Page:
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From Underachieving to Excelling

What with having to drive at night and the forecast for rain, I was tempted to skip the ESRA event, which took place in the middle of October in a private home in Haifa. The program was a talk by Chen Shtatman: From an Underachieving High School Student to an Excelling College Student. However, knowing there was going to be a modest turnout and that every person counted, I decided to go. I am glad I did. From the moment I arrived and was introduced to the speaker, I was struck by her warm smile and youthful good looks and was curious to hear her story.

There were two parts to Chen's presentation which logically fit together: her personal story and her community work for ESRA. In a word, it was to be a tale of trial and tribulation culminating in a turnabout.

The child of mixed American- Israeli parentage, Chen had an excellent command of English with which to recount her story. She was born and grew up on a small yishuv, where, very early, it emerged that she had difficulties at school with listening, learning and performing well. The school and community were small and tightly knit, so that word got around and she was quickly marked as a problem pupil. To make things worse, her older sister, who had preceded her and was taught by the same teachers, had excelled in her schooling. Adding insult to injury, Chen's teachers reminded her of how well her sister had done and reproached her for not trying hard enough. Chen found herself more and more alienated from what went on at school and even toyed with dropping out.

Interestingly, at the same time that Chen found it impossible to keep up with her class, she did surprisingly well at other things. From a young age, she was an avid reader, showing no problems at all on that score. Moreover, when assigned a project at school, she assumed complete control, demonstrating initiative, imagination, skill and knowledge.

Why then did she do so poorly at school? According to her teachers, she simply didn't make the effort. She was the problem. Further, there was no way she would achieve her Bagrut. Consequently, the only solution for this problematic fifteen-year-old, according to her teachers, was sending her to boarding school. When Chen's mother heard this, she announced that this was the final straw. She would withdraw her daughter from the school and find a better setting for her.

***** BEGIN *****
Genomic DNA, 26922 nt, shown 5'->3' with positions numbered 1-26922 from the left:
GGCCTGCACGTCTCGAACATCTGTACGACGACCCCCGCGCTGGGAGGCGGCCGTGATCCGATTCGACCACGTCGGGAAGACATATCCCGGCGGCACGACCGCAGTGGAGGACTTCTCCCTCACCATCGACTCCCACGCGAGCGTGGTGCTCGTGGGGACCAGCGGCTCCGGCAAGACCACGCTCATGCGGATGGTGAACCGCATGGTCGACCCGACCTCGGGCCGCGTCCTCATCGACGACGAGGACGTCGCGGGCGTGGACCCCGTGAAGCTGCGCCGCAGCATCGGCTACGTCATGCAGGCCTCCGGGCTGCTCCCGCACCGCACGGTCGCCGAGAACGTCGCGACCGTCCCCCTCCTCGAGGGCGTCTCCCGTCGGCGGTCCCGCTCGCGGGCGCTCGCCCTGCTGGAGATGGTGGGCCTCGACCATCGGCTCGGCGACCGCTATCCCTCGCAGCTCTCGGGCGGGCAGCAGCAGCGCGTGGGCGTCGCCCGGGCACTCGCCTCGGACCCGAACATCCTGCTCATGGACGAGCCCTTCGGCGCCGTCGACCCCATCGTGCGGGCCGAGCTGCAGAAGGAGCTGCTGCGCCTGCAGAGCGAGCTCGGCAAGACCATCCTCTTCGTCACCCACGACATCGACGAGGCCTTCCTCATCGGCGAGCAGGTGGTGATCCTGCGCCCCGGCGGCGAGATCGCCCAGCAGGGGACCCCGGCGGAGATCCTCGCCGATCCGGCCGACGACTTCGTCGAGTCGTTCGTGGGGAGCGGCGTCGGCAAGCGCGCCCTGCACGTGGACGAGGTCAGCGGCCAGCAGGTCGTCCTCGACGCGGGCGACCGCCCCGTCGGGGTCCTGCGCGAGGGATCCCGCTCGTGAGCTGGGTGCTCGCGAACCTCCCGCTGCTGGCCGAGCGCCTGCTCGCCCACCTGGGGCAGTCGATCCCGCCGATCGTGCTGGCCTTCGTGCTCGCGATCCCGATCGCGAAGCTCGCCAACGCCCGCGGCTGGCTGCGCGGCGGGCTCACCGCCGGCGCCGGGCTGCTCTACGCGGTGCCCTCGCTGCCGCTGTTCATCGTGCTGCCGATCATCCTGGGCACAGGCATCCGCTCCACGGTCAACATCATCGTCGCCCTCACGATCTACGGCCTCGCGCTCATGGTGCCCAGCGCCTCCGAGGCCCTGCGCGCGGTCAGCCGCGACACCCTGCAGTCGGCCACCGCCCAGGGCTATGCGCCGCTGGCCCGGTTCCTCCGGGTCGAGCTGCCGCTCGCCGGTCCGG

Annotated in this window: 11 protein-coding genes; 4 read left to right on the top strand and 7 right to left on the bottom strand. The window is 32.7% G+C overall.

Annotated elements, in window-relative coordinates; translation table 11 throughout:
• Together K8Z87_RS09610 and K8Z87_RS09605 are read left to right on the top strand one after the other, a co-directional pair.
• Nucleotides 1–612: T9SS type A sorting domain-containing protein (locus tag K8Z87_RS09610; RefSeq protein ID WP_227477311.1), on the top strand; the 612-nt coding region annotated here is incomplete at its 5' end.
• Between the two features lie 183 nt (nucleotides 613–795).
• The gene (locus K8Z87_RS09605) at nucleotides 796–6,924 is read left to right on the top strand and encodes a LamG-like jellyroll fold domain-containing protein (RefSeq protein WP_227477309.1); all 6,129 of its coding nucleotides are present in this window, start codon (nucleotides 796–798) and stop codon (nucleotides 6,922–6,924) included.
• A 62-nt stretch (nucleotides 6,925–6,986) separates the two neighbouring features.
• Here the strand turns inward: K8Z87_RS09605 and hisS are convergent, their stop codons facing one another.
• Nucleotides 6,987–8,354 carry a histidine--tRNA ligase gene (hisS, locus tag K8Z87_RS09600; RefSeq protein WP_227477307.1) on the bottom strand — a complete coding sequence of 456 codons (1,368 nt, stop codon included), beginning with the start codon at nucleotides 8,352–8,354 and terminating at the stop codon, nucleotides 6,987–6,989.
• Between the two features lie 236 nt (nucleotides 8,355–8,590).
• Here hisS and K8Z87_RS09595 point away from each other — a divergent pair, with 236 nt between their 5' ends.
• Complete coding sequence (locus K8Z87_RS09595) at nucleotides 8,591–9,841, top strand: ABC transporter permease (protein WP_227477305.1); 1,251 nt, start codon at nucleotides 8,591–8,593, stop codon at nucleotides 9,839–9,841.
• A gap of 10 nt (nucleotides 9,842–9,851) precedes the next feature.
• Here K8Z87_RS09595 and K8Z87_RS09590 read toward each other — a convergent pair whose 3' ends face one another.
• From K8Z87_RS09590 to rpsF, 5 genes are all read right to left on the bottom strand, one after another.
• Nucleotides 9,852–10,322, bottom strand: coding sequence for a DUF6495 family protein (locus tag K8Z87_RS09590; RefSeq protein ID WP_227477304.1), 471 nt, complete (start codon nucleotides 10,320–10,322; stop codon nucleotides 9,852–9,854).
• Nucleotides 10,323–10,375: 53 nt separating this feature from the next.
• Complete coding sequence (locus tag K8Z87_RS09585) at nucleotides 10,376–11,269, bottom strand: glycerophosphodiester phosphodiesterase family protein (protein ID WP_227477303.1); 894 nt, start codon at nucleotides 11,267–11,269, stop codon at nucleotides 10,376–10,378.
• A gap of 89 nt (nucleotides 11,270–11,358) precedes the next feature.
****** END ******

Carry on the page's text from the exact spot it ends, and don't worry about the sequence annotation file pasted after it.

For Chen there was no doubt at all where to turn. She was happy to leave her old school and already knew where she wanted to continue her studies. This was because a cousin of hers, who also had suffered from school issues, had transferred there and Chen knew all about it. Unfortunately, in Chen's father's eyes, that school was a place for losers and failures. No daughter of his would be placed there. However, once Chen and her mother had visited the school and talked to the teachers and administration, it was clear Chen had her heart set on enrolling there. Assenting readily, her mother then declared: "Leave your father to me". That was on Thursday. On Sunday, Chen showed up for her first day of school at Tichon Adar Petach Tikva

What had won Chen over was that the pedagogic message was that the brunt of obligation was upon the teachers. It was their job to make learning inviting and interesting. It was then up to the students, whose curiosity had been awakened, to follow in their wake. And follow Chen did, with interest and application. Her teachers did not typecast her or reprove her, or compare her to her older sister. Instead, they encouraged and reinforced her. "All a child needs is one adult to believe in him," explains Chen, citing Rabbi Shlomo Carlebach.